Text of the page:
I must state at this point that I have not yet read the catalogue.  On the other hand, I believe that an exhibition of this kind should make its point on its own, without having to rely on folks reading the catalogue.

Here are links to a couple of reviews of the exhibition:
The Guardian - before, and after , and the Financial Times
and an article about five artists influenced by O'Keeffe's art in Tate etc. magazine
White Barn 1 (image from here)
But the visit had definite positives for me.  There were a few of the Lake George paintings - although not White Barn 1, the full size poster of which has been above our bed for the last 26 years.  It was a present from a friend, but I have never seen the actual painting. 
One of my favourite paintings is there: Alligator Pear (image from here).  I spent a long time looking at it, and fortunately it did not attract many others.  I love the composition, and the treatment of the lower false reflection.  Like many of O'Keeffe's paintings for me it repays careful study - I can get lost in the broad landscape of something physically small.
The room which made the whole trip really worthwhile for me contained paintings from the series The Black Place.
Black Place I (image from here)
My attraction to Georgia O'Keeffe's work began years before I went to the United States in 1981, but it was while living there that I became wholly absorbed by her paintings.  Now, decades later, and with my life revolving around my own expressions, interpretations of aspects of life, I look at favourite artists with different questions.  I was wowed again by The Black Place paintings.
Black Place (image from here)
Black Place II (image from here)
The image below is taken from a Tate Etc. article My Faraway Nearby, Georgia O'Keeffe in her own words.
Black Place Green
I was pleased to find a bench where I could contemplate several of these paintings above at once, and the room to be almost empty.  I wrote these notes about my thoughts in general:

- understand why early peoples worshipped spirits of place
- all her work is a distillation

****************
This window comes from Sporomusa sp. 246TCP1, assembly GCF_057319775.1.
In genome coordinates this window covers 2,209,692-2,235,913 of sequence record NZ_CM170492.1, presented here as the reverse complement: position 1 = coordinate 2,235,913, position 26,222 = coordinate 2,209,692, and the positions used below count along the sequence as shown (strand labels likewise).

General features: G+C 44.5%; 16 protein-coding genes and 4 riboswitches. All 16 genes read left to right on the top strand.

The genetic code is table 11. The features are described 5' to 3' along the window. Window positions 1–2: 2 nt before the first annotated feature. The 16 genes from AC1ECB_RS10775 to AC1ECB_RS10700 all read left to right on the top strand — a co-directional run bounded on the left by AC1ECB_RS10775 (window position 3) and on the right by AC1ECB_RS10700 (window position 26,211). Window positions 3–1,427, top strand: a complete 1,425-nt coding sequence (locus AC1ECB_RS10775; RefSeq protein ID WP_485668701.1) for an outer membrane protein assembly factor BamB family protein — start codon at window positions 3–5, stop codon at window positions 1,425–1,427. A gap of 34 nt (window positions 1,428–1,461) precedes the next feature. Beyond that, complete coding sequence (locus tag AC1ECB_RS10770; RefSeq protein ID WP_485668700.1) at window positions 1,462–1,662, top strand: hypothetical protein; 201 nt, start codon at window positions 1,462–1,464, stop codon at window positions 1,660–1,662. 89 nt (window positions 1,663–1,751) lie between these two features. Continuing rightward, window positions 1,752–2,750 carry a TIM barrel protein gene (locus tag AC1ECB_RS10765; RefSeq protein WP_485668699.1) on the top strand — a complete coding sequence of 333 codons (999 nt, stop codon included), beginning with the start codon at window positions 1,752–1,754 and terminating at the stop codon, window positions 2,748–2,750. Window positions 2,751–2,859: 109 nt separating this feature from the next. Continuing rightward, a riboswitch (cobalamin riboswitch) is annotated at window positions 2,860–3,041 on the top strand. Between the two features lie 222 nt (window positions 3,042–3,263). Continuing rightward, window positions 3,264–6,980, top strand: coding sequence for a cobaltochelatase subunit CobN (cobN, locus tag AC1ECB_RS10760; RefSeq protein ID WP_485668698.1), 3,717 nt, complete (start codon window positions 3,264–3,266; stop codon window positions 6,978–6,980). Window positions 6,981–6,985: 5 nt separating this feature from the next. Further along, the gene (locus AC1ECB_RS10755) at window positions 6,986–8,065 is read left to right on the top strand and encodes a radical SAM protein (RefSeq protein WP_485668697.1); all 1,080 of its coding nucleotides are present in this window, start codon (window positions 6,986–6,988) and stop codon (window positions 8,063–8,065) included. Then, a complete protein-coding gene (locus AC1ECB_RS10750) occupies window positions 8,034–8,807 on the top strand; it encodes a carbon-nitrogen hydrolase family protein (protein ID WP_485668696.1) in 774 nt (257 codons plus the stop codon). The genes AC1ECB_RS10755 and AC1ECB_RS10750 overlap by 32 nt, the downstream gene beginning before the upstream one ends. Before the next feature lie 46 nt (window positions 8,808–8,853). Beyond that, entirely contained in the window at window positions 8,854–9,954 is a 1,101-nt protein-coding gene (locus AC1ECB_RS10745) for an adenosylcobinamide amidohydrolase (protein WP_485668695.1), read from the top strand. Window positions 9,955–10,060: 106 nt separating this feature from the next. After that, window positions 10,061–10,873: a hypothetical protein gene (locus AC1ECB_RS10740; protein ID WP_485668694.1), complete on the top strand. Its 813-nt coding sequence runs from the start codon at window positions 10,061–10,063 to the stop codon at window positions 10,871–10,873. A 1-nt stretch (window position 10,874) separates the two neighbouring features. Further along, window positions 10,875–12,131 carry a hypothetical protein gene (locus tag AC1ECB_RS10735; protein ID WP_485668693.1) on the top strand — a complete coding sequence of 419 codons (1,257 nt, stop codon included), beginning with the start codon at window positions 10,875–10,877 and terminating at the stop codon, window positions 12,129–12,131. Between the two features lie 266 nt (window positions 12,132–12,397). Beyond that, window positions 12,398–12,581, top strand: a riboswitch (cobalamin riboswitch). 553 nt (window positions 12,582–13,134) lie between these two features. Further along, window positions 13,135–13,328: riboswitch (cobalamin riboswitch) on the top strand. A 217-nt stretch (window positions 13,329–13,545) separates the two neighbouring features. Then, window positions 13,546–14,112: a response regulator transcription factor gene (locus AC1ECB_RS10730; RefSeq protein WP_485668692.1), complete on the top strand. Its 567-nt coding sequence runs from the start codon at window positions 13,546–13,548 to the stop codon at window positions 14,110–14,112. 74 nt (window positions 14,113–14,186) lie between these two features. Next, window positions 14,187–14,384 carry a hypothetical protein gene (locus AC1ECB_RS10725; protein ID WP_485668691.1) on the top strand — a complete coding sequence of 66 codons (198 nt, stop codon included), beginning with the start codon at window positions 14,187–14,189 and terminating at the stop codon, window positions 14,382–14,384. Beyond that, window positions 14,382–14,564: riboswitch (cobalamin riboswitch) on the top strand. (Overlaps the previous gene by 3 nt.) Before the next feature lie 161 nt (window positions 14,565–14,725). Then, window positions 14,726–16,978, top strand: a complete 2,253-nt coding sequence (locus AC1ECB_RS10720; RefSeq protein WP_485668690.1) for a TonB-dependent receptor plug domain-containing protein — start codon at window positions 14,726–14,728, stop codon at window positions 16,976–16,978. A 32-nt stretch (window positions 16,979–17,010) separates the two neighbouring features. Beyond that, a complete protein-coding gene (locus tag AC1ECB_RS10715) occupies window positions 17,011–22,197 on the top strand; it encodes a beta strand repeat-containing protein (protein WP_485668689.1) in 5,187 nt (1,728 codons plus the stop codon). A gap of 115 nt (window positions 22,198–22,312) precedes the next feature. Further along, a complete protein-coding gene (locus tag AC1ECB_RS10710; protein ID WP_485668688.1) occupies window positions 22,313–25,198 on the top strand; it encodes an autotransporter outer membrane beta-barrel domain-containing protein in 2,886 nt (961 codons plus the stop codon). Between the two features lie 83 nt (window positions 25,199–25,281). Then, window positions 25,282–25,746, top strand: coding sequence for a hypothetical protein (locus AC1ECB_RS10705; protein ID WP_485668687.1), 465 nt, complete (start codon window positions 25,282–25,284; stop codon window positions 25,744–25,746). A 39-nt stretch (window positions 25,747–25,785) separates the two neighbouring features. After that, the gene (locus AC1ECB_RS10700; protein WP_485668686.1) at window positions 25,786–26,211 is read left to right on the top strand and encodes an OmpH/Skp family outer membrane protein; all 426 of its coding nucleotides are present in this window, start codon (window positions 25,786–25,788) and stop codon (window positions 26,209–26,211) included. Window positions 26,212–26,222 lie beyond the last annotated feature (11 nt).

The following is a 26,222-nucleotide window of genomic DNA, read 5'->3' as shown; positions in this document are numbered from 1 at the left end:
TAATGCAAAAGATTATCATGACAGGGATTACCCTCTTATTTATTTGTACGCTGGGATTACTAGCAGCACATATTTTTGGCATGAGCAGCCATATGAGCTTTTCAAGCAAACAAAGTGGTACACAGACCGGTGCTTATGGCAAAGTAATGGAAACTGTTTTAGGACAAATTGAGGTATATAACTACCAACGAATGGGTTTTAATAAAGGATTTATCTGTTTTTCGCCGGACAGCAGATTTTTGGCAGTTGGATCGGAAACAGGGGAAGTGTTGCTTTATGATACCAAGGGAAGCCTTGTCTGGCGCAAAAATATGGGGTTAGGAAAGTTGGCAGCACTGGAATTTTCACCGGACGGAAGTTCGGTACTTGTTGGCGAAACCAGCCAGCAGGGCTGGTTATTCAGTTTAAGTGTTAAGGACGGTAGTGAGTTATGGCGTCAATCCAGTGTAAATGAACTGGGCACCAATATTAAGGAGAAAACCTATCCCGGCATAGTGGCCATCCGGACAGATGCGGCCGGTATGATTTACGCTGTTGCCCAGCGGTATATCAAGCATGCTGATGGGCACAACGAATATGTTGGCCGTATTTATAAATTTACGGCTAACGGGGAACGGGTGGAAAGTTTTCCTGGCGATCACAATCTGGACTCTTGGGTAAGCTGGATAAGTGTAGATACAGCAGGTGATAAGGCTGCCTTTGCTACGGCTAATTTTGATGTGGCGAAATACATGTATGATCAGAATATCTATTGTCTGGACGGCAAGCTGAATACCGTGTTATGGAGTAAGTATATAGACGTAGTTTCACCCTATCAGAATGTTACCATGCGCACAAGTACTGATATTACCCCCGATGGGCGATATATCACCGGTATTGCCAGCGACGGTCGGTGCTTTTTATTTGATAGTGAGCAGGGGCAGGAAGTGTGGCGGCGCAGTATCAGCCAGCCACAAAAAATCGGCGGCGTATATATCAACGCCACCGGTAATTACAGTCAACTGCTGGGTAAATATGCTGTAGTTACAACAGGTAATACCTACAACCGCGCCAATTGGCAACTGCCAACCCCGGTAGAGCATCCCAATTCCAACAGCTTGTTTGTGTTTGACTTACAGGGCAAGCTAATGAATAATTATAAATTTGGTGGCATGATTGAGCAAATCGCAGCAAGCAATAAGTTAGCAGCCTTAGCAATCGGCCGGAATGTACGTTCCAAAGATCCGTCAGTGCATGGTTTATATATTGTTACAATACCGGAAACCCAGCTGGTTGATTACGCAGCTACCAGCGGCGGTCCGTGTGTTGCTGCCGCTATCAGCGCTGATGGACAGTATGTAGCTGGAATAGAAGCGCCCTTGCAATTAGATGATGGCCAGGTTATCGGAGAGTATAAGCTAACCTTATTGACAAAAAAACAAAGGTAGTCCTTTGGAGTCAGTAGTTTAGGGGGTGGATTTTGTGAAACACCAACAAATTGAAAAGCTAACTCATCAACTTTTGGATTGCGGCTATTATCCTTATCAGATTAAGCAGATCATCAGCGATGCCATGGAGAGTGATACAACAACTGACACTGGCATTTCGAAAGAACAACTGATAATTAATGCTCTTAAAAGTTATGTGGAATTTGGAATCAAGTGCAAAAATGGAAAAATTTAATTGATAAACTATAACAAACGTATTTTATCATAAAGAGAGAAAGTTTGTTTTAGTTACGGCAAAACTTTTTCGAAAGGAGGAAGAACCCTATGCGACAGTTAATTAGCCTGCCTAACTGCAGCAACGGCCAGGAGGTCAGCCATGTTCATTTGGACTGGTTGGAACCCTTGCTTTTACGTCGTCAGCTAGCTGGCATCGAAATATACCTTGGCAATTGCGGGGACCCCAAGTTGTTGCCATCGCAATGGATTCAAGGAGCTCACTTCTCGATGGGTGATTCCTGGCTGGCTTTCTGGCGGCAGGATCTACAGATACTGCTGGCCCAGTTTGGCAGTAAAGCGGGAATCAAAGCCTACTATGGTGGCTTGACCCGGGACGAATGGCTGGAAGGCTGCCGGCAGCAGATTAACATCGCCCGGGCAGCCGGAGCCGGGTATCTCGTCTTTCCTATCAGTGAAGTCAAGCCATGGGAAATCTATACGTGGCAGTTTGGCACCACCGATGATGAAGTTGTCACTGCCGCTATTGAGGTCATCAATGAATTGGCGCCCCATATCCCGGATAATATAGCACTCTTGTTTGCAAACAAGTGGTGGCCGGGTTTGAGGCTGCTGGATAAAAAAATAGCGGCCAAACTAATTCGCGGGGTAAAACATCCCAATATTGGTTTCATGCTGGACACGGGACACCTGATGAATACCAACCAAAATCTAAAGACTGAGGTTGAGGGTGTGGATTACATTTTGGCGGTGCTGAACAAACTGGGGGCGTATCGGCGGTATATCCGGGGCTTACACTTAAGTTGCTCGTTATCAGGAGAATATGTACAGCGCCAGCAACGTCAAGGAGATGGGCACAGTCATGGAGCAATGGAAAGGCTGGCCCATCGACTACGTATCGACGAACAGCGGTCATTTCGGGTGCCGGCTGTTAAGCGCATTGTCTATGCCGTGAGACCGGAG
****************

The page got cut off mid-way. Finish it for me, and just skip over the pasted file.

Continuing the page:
- passage of light over space, whether large (mountain range) or small (flower)
- captivated by the curve - in the wide landscape does light travel in curves? - the wind causes whipped curves
- examine the surface - the texture on the seemingly flat which captures the passage of light (as in walls especially)
- paint does not intrude, all is beautifully flat and enhances the play of light
- music not only in landscape, in the folds and curves, the light to dark to light - the exquisite subtlety and then the power of dramatic contrast
- Bacon

That very last note was the thought that one of the elements of Francis Bacon's work which I find enticing is the beautiful even smooth surface and the subtle handling of graded tone - just as in O'Keeffe's.  The materiality of the surface does not in either case distract from a direct connection with subject.

There were other exhibitions and displays with much tempting art to explore, but I have already had so much to mull over from all the recent input I did not want to overload.  Now I must concentrate on output.

Tuesday, July 12, 2016

Two Tates and a boat between

On Saturday we had our final huge art input before a Summer break.  We visited both Tate Britain and Tate Modern, and enjoyed a boat journey between both.
At Tate Modern we wanted to see the recently opened Switch House, and to look at the Georgia O'Keeffe exhibition.  The columns at the top of the photo above mark the viewing platform, and we were lucky with the weather. 
The views are fantastic all round, with some real close-ups of folks interiors in the nearby apartment blocks!
There is a new bridge across the Turbine Hall of the original building, leading to the 4th floor of the Switch House, and from that bridge there are views down:
Thomas Schutte: Strangers
Ai Weiwei: Tree

Wednesday, July 06, 2016

Portable pastime?

In this case I would argue that the pastime - watching tennis - is the less portable occupation.  The more serious intent involves the highly portable occupation - the stitching.
During the first week of Wimbledon I have completed the stitching on two A3 sized pieces.  This morning I pressed them, and put them on the pile of work to be finished before photography.
I am working on the next in line, but decided that I'd better have another piece prepared.  So chose some threads and a fine calico backing for a lino originated piece.  For some reason I've chosen something autumnal just as the weather here is turning summery.